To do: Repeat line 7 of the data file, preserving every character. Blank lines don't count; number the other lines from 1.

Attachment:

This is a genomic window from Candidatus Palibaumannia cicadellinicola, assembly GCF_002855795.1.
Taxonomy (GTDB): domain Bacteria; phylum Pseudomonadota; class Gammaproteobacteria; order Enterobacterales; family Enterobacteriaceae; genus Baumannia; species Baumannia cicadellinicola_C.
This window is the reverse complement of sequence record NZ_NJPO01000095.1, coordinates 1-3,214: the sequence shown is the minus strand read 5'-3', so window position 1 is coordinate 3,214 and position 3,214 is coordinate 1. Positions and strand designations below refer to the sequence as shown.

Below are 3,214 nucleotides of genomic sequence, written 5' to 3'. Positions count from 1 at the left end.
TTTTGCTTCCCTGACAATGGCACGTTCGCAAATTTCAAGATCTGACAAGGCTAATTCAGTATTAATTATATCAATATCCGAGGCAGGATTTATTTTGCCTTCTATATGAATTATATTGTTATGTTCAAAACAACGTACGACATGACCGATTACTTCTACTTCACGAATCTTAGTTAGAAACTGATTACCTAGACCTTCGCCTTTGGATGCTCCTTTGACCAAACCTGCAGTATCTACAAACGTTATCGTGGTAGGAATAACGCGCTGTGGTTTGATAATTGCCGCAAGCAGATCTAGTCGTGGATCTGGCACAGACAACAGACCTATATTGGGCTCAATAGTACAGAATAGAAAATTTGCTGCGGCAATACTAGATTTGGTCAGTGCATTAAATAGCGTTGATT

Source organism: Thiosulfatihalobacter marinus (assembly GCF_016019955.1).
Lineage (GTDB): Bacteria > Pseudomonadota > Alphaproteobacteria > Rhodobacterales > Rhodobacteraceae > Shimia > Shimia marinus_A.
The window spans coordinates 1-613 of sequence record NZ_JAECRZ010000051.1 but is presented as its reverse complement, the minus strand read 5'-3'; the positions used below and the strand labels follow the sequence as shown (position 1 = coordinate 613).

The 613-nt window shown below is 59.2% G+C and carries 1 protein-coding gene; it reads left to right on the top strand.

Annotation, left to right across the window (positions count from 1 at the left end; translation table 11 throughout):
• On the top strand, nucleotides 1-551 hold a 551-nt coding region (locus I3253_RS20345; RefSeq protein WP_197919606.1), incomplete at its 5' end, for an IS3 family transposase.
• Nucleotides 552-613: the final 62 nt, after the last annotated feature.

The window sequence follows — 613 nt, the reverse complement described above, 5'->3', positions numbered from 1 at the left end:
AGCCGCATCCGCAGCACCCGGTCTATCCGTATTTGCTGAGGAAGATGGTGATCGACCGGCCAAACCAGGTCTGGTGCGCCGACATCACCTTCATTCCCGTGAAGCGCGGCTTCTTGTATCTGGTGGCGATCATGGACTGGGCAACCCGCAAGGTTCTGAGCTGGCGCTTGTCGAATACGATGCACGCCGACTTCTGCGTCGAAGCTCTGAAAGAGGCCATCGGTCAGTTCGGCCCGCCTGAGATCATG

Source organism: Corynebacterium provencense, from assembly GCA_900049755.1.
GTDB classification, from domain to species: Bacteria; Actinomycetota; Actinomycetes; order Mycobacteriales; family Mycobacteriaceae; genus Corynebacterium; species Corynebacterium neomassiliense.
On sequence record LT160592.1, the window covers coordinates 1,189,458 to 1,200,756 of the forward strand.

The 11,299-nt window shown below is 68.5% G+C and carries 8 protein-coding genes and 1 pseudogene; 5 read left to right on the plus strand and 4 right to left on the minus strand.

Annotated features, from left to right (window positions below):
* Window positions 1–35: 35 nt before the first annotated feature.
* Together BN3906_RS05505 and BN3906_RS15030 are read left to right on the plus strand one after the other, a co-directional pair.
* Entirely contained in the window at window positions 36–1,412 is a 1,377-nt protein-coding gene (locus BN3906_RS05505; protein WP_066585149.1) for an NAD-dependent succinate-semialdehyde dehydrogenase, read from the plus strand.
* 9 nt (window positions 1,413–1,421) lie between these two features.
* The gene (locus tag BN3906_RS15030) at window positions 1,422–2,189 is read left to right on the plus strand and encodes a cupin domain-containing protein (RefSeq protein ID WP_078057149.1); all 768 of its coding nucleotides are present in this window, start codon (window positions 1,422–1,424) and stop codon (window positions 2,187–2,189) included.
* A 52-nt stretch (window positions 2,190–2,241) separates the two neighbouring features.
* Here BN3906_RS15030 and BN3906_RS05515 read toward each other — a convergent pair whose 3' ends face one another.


Lineage (GTDB): Bacteria > Pseudomonadota > Alphaproteobacteria > Rhodobacterales > Rhodobacteraceae > Shimia > Shimia marinus_A.